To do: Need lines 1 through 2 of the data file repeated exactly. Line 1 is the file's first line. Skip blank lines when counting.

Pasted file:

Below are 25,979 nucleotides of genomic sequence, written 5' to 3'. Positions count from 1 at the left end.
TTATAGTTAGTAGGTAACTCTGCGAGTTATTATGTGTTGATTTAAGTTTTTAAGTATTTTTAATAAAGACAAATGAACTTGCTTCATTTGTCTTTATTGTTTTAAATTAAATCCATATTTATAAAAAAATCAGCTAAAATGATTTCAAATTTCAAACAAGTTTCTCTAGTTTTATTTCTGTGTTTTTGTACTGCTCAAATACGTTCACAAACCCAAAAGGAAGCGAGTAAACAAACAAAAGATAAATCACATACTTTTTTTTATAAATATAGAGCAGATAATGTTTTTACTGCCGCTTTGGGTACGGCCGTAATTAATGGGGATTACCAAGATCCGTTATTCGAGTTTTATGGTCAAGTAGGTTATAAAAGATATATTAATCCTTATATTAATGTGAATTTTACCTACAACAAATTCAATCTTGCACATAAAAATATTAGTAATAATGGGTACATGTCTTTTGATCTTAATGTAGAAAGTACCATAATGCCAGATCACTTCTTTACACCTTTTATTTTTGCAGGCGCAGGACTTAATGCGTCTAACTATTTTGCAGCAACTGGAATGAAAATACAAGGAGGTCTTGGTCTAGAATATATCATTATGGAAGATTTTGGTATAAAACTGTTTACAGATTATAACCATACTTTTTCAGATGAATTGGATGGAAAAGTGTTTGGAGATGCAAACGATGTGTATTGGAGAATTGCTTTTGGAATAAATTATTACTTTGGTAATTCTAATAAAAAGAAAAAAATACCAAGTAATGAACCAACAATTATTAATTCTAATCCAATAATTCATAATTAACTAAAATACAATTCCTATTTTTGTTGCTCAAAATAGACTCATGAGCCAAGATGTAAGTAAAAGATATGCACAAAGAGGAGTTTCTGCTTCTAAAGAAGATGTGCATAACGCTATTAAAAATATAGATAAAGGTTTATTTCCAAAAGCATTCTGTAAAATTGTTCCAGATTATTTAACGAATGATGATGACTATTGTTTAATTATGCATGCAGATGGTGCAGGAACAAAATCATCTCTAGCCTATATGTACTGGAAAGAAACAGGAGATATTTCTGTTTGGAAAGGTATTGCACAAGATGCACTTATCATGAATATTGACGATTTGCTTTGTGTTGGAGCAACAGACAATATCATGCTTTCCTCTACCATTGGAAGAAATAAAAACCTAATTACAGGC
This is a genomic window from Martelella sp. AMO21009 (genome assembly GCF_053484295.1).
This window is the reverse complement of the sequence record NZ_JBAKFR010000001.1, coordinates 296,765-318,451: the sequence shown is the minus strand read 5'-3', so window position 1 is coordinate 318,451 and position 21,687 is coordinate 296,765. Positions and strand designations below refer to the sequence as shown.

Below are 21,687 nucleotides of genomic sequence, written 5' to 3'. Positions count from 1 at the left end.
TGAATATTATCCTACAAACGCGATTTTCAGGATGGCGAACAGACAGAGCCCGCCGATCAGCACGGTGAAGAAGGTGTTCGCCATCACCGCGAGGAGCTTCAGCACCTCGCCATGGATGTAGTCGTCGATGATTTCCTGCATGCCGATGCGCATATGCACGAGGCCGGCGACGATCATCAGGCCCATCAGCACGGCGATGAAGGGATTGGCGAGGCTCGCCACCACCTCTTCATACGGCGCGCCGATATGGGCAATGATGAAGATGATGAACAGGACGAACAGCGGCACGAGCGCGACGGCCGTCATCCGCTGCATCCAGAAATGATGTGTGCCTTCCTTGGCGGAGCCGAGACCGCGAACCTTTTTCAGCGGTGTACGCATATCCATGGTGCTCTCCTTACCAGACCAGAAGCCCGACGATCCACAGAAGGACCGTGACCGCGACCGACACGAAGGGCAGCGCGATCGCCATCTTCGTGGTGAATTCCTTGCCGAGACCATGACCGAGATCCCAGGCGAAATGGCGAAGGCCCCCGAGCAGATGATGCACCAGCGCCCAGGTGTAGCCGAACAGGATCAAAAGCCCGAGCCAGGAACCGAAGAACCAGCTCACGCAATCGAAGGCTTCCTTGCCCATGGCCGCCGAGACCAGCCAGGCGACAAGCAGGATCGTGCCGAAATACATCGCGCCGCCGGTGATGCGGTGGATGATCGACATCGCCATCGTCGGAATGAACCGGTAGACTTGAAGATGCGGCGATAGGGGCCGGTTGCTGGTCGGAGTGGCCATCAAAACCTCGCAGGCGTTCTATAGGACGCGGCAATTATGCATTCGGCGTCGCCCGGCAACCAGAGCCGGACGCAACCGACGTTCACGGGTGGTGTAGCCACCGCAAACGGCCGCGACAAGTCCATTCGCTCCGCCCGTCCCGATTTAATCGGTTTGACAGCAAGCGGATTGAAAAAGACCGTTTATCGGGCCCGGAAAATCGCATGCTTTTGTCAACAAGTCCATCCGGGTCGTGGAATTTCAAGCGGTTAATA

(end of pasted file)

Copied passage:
Below are 25,979 nucleotides of genomic sequence, written 5' to 3'. Positions count from 1 at the left end.
TTATAGTTAGTAGGTAACTCTGCGAGTTATTATGTGTTGATTTAAGTTTTTAAGTATTTTTAATAAAGACAAATGAACTTGCTTCATTTGTCTTTATTGTTTTAAATTAAATCCATATTTATAAAAAAATCAGCTAAAATGATTTCAAATTTCAAACAAGTTTCTCTAGTTTTATTTCTGTGTTTTTGTACTGCTCAAATACGTTCACAAACCCAAAAGGAAGCGAGTAAACAAACAAAAGATAAATCACATACTTTTTTTTATAAATATAGAGCAGATAATGTTTTTACTGCCGCTTTGGGTACGGCCGTAATTAATGGGGATTACCAAGATCCGTTATTCGAGTTTTATGGTCAAGTAGGTTATAAAAGATATATTAATCCTTATATTAATGTGAATTTTACCTACAACAAATTCAATCTTGCACATAAAAATATTAGTAATAATGGGTACATGTCTTTTGATCTTAATGTAGAAAGTACCATAATGCCAGATCACTTCTTTACACCTTTTATTTTTGCAGGCGCAGGACTTAATGCGTCTAACTATTTTGCAGCAACTGGAATGAAAATACAAGGAGGTCTTGGTCTAGAATATATCATTATGGAAGATTTTGGTATAAAACTGTTTACAGATTATAACCATACTTTTTCAGATGAATTGGATGGAAAAGTGTTTGGAGATGCAAACGATGTGTATTGGAGAATTGCTTTTGGAATAAATTATTACTTTGGTAATTCTAATAAAAAGAAAAAAATACCAAGTAATGAACCAACAATTATTAATTCTAATCCAATAATTCATAATTAACTAAAATACAATTCCTATTTTTGTTGCTCAAAATAGACTCATGAGCCAAGATGTAAGTAAAAGATATGCACAAAGAGGAGTTTCTGCTTCTAAAGAAGATGTGCATAACGCTATTAAAAATATAGATAAAGGTTTATTTCCAAAAGCATTCTGTAAAATTGTTCCAGATTATTTAACGAATGATGATGACTATTGTTTAATTATGCATGCAGATGGTGCAGGAACAAAATCATCTCTAGCCTATATGTACTGGAAAGAAACAGGAGATATTTCTGTTTGGAAAGGTATTGCACAAGATGCACTTATCATGAATATTGACGATTTGCTTTGTGTTGGAGCAACAGACAATATCATGCTTTCCTCTACCATTGGAAGAAATAAAAACCTAATTACAGGC